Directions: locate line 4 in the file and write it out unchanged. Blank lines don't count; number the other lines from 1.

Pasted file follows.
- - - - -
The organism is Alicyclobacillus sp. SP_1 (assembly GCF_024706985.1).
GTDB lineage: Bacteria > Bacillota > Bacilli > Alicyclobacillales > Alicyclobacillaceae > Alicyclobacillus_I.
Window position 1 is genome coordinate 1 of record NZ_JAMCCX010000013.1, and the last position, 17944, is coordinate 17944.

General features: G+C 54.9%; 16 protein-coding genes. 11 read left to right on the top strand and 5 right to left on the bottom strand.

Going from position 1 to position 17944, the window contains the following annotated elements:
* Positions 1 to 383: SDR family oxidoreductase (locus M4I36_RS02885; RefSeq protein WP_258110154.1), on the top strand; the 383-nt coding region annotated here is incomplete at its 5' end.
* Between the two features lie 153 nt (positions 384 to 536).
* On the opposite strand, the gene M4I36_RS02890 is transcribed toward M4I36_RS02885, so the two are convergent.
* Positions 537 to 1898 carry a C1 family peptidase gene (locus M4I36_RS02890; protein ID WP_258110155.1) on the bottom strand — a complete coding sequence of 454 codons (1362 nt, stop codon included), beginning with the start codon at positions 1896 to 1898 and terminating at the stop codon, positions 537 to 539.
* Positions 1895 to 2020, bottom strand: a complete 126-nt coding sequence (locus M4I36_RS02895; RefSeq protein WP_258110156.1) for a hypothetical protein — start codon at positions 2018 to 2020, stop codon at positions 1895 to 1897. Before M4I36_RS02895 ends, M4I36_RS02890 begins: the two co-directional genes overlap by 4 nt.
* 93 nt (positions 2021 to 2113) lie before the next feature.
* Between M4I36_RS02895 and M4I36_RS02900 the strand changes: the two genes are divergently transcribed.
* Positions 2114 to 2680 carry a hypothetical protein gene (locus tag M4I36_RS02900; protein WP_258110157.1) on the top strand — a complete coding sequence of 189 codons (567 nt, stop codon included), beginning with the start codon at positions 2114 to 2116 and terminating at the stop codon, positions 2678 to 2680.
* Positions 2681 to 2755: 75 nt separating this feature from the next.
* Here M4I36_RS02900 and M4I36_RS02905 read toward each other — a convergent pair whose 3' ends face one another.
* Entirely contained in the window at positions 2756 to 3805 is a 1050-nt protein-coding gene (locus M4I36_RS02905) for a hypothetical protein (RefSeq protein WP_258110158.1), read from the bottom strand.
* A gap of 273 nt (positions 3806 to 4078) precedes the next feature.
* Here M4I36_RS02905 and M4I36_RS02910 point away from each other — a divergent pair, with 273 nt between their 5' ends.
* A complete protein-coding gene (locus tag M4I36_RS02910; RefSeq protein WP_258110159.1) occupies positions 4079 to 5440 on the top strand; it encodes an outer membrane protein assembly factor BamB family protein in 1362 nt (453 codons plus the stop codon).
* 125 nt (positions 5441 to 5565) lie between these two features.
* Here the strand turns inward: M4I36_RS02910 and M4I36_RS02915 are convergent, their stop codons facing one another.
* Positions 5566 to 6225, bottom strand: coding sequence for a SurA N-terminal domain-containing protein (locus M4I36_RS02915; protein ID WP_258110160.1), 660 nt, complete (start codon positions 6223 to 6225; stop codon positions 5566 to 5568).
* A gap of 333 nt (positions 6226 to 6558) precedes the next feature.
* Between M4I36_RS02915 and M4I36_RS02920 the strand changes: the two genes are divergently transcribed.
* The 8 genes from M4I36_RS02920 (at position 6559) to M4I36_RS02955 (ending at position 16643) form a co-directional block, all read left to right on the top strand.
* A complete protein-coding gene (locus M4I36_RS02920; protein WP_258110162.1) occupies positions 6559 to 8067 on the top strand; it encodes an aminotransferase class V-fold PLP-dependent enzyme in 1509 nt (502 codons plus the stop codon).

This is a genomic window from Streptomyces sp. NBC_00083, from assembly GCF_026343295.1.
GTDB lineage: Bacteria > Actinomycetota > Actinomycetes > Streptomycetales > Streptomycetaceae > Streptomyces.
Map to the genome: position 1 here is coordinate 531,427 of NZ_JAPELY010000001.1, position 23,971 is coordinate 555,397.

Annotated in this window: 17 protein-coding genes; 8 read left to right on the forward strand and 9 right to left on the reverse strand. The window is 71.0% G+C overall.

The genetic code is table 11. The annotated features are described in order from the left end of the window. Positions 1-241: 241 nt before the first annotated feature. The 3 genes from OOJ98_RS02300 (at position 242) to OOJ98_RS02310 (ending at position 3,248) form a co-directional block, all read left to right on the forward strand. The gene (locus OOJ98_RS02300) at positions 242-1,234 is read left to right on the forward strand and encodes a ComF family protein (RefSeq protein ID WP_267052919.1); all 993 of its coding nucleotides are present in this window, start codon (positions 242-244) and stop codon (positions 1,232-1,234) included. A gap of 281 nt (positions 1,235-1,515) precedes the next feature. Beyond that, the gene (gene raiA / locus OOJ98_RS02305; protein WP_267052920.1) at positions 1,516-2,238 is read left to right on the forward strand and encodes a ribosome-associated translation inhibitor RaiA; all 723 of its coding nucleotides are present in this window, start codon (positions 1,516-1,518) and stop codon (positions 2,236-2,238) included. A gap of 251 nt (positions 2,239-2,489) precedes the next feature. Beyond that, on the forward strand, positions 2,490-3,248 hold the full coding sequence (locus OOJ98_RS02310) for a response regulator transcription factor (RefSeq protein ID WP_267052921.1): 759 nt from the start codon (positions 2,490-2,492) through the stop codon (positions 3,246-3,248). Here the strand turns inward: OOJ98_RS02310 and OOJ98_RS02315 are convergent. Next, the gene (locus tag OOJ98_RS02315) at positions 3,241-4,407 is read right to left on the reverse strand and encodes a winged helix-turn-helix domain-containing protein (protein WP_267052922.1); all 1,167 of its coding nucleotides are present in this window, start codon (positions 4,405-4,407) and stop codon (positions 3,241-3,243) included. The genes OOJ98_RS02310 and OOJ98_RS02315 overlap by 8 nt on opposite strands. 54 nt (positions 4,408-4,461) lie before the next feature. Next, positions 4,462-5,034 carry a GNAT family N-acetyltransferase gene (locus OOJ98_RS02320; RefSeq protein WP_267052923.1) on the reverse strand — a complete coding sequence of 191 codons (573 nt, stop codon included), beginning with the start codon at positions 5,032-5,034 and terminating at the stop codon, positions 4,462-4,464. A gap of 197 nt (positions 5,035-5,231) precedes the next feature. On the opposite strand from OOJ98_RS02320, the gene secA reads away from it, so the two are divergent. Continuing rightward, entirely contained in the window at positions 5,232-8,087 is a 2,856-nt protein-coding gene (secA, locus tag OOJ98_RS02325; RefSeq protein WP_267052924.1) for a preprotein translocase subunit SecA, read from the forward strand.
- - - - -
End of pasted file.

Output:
General features: G+C 54.9%; 16 protein-coding genes. 11 read left to right on the top strand and 5 right to left on the bottom strand.